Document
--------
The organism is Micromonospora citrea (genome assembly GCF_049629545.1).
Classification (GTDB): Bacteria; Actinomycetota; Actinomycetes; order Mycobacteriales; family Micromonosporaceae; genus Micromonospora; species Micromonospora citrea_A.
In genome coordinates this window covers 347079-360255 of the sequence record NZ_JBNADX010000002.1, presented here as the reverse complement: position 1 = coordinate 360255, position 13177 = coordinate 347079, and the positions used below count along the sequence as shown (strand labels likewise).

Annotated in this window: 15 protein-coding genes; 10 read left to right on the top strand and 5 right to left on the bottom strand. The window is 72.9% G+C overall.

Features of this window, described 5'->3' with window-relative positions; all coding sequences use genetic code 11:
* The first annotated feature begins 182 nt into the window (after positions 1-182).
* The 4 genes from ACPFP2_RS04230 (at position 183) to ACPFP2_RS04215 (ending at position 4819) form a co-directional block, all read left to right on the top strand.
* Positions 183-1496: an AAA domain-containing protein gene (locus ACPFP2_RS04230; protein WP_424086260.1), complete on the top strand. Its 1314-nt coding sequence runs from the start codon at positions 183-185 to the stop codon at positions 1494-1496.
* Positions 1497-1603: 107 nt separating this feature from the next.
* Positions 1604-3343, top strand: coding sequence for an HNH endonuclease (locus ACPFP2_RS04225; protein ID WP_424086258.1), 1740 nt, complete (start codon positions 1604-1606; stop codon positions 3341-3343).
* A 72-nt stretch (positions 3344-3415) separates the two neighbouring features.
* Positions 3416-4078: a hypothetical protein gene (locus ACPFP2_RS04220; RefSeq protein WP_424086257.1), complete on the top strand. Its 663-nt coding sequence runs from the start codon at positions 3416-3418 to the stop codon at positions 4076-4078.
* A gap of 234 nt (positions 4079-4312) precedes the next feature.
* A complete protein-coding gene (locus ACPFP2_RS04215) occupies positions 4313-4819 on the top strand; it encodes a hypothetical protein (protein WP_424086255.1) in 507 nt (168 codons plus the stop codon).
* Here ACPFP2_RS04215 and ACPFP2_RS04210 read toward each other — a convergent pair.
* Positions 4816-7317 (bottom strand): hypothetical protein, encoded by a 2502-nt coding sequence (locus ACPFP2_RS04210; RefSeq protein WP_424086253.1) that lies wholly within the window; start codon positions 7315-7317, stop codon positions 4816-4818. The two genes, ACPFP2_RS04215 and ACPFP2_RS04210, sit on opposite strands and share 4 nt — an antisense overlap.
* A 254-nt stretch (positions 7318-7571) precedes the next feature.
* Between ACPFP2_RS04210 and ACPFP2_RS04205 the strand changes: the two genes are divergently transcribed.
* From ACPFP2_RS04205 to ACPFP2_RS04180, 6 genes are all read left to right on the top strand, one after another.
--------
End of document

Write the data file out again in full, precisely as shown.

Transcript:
The organism is Micromonospora citrea (genome assembly GCF_049629545.1).
Classification (GTDB): Bacteria; Actinomycetota; Actinomycetes; order Mycobacteriales; family Micromonosporaceae; genus Micromonospora; species Micromonospora citrea_A.
In genome coordinates this window covers 347079-360255 of the sequence record NZ_JBNADX010000002.1, presented here as the reverse complement: position 1 = coordinate 360255, position 13177 = coordinate 347079, and the positions used below count along the sequence as shown (strand labels likewise).

Annotated in this window: 15 protein-coding genes; 10 read left to right on the top strand and 5 right to left on the bottom strand. The window is 72.9% G+C overall.

Features of this window, described 5'->3' with window-relative positions; all coding sequences use genetic code 11:
* The first annotated feature begins 182 nt into the window (after positions 1-182).
* The 4 genes from ACPFP2_RS04230 (at position 183) to ACPFP2_RS04215 (ending at position 4819) form a co-directional block, all read left to right on the top strand.
* Positions 183-1496: an AAA domain-containing protein gene (locus ACPFP2_RS04230; protein WP_424086260.1), complete on the top strand. Its 1314-nt coding sequence runs from the start codon at positions 183-185 to the stop codon at positions 1494-1496.
* Positions 1497-1603: 107 nt separating this feature from the next.
* Positions 1604-3343, top strand: coding sequence for an HNH endonuclease (locus ACPFP2_RS04225; protein ID WP_424086258.1), 1740 nt, complete (start codon positions 1604-1606; stop codon positions 3341-3343).
* A 72-nt stretch (positions 3344-3415) separates the two neighbouring features.
* Positions 3416-4078: a hypothetical protein gene (locus ACPFP2_RS04220; RefSeq protein WP_424086257.1), complete on the top strand. Its 663-nt coding sequence runs from the start codon at positions 3416-3418 to the stop codon at positions 4076-4078.
* A gap of 234 nt (positions 4079-4312) precedes the next feature.
* A complete protein-coding gene (locus ACPFP2_RS04215) occupies positions 4313-4819 on the top strand; it encodes a hypothetical protein (protein WP_424086255.1) in 507 nt (168 codons plus the stop codon).
* Here ACPFP2_RS04215 and ACPFP2_RS04210 read toward each other — a convergent pair.
* Positions 4816-7317 (bottom strand): hypothetical protein, encoded by a 2502-nt coding sequence (locus ACPFP2_RS04210; RefSeq protein WP_424086253.1) that lies wholly within the window; start codon positions 7315-7317, stop codon positions 4816-4818. The two genes, ACPFP2_RS04215 and ACPFP2_RS04210, sit on opposite strands and share 4 nt — an antisense overlap.
* A 254-nt stretch (positions 7318-7571) precedes the next feature.
* Between ACPFP2_RS04210 and ACPFP2_RS04205 the strand changes: the two genes are divergently transcribed.
* From ACPFP2_RS04205 to ACPFP2_RS04180, 6 genes are all read left to right on the top strand, one after another.